they have never heard of them.Also where do you find wooden
drawplates? I have never seen one do you have to make it
yourself? I am currently involved in a large remodeling project
and have PLENTY of dimensional lumber scraps!! Thanks for any
help you folks ( especially you Peter always read you stuff ) can
provide Ron


#12

I’d like to try the triple-loop next. I sure like working with
fine silver! What gauge did you use and how wide was your form
for the loops?

Susan E.


#13

De - I purchased my wooden draw plate from Metalliferous:
212/944-0909, for $30. It has approximately 20 holes, and I’ve
even drilled smaller holes in the plate (for finer chains). When
I used a metal draw plate, it left marks on the gold.

yumi :slight_smile:


#14

piece of oak about 1/2" thick. All you need to do is drill a
series of holes large to small and pull the chain through until
you are happy with it. The chain needs to be annealed each time
you pull it through a hole.


#15

Ron, I’ll bet Joyce Chen scissors are the ones you can buy in
Oriental Markets. They are easily identifiable by look, short
cutting blades with very large loop handles.

I know I have a pair around, I’ll try cutting some rings and
post the results. Teresa


#16

Just a thought, I don’t know whether this would work or not, but
wouldn’t a piece of hardwood (oak or whatever) with various sizes
of holes drilled through it, work as a homemade draw plate???
Drill bits come in a nice variety of diameters! I don’t think
this would cost very much.


#17

FWIW:

I teach chain making and make a complete set of chain makers
tools: mandrels, coil winder, Koil Kutter, ring stretchers,
corian draw plates, solder aids & soldering stands. Contact me
off list at: @David_D_Arens2 for a list of tools.

Sorry for the ‘commercial’.

Dave


#18
Could you damage a handmade chain in a metal draw plate? I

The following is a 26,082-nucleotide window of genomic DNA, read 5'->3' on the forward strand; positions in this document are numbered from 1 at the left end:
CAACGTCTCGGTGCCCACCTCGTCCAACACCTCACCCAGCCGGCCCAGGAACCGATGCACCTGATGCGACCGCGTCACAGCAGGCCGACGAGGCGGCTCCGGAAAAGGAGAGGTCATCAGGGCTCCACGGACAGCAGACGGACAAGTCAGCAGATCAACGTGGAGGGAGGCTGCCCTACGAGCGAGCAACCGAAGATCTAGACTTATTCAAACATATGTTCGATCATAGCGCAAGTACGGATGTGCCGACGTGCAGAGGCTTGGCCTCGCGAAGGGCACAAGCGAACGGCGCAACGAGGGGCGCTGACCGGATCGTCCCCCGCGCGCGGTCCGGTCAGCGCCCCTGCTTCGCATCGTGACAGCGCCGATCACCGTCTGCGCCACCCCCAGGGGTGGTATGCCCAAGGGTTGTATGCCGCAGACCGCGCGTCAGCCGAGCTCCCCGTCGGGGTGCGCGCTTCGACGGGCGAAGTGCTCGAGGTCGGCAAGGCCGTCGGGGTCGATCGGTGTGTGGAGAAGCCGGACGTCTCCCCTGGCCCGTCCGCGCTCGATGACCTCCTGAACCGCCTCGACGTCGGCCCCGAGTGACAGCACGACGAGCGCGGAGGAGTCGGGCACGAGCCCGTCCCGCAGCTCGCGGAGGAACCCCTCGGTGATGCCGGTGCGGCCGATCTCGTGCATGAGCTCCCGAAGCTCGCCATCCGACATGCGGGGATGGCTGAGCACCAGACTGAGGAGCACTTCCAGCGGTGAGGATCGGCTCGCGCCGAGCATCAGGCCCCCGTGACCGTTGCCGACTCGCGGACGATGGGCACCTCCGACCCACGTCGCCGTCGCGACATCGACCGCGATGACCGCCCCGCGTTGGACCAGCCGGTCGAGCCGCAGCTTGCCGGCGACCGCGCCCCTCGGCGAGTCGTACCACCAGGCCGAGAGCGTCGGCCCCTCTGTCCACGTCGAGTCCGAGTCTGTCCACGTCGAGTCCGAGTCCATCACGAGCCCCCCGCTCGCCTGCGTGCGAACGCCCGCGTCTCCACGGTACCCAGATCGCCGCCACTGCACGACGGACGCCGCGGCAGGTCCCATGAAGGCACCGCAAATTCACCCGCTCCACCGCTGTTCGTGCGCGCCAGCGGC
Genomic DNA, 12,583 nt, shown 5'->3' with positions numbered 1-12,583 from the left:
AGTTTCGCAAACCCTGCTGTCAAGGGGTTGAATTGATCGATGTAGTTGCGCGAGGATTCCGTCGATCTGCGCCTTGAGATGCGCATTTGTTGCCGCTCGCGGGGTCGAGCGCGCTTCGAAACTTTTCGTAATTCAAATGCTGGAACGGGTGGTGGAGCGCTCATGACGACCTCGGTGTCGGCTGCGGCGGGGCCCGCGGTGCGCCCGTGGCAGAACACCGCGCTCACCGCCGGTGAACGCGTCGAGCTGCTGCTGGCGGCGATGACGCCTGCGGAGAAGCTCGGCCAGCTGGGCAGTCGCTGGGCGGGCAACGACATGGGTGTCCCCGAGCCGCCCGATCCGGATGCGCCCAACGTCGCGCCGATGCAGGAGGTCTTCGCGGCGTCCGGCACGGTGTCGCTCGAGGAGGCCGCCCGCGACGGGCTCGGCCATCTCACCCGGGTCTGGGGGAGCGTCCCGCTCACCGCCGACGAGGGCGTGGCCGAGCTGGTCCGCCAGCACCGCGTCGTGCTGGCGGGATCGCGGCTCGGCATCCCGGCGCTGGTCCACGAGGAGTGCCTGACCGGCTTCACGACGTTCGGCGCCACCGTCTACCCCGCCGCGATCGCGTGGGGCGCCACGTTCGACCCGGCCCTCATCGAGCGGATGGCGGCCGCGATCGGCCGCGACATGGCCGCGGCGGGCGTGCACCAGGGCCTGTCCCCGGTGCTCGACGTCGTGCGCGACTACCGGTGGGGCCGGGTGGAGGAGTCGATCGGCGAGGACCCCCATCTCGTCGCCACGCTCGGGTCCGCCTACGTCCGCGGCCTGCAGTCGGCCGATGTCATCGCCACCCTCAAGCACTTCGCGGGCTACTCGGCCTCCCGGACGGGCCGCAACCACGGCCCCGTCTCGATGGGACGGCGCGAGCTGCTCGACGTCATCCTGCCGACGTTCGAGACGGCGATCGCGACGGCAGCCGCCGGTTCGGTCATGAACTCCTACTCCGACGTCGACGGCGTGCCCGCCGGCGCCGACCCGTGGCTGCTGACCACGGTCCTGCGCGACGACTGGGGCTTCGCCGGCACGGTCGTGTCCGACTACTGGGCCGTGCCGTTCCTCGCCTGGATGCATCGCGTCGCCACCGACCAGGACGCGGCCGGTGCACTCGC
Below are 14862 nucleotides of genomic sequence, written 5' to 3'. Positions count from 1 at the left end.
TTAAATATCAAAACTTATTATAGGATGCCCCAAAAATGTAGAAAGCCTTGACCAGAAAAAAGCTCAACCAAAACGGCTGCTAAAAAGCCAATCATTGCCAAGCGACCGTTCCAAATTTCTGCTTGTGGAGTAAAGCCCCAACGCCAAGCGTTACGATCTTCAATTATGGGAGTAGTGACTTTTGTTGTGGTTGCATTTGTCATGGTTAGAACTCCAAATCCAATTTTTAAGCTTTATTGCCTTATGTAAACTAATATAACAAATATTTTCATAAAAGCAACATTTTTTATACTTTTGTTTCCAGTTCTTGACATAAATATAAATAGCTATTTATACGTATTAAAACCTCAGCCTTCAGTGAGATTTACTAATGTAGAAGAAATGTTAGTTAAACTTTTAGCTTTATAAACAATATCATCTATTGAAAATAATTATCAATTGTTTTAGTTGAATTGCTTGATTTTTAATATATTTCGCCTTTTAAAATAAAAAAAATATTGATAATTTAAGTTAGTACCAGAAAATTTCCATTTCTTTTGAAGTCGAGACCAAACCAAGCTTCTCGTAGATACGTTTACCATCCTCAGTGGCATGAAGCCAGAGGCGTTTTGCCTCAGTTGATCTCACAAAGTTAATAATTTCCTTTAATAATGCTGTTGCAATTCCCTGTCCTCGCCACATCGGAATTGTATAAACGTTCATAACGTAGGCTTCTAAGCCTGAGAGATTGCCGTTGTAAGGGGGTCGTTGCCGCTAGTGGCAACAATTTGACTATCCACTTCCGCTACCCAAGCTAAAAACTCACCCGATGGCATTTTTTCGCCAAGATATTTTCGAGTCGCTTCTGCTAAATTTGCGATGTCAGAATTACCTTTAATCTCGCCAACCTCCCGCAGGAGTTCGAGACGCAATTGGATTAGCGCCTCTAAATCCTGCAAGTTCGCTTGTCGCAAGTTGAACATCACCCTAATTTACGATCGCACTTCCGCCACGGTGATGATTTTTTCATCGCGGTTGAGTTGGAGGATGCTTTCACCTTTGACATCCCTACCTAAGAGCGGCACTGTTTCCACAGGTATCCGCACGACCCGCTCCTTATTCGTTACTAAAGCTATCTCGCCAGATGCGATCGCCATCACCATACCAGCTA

guess if you are not "forcing " it - it would be okay. 

Hi De,

I’ve drawn my loop-in-loop chains in metal draw plates and had
no problems with that. But I think you really have to be very
careful when doing this. Use nearly no power when drawing and
anneal often.

Sabine

sabineas virtual gallery
metal design, jewelry & silverwork
http://www.sabinea.com/


#19
    I also just learned the loop chain the lady that showed me
how to do it used what she called " Joan Chen scissors " they
left a very useable straight cut to fuse, do you or any one
else have any idea of where I might find some ? 

Actually, they are “Joyce Chen” cooking scissors. You should be
able to find them in most Asian cooking stores. I have two pair
that I use just for that purpose, and they work great!

Joyce Chen had several Chinese restuarants in the Boston area,
wrote several books on Chinese cooking, and opened a chain of
Asian cooking stores. Joan Chen, on the other hand, is an
actress famous for her roles in “Twin Peaks” and “The Last
Emperor”.

-Alan

Alan Derr
Senior Applications Consultant
Summa Four, Enhanced Services Migration Business Unit (ESMBU)

Cisco Systems, Inc.
25 Sundial Avenue
Manchester, NH 03103 USA

Direct: 603-665-3138
Fax: 603-695-1243
Pager: 888-712-5430
@Alan_Derr


#20
   " Joan Chen scissors " they left a very useable straight cut
to fuse, 

Never heard of the lady or her brand of kitchen shears. But my
solder snips leave a nice smooth cut. Not straight, slightly
angled. But both left and right sided of a cut wire mate to each
other almost perfectly along the shear plane of the cuts, with
only a bit of distortion/dimpling at the top of one and the
bottom of the other side. I’d guess any good sharp tight pair
of solder snips should do the trick for you as well.

   Also where do you find wooden drawplates? I have never seen
one do you have to make it yourself? 

someone out there might make and sell them. But it’s so easy
and quick to make one yourself, why bother with ordering one?
Unless of course you’ve got money to burn… Just posted another
message about making such a plate. If wood, it should be a good
hard one like maple, or the holes will quickly wear out of round
and off size again.

Peter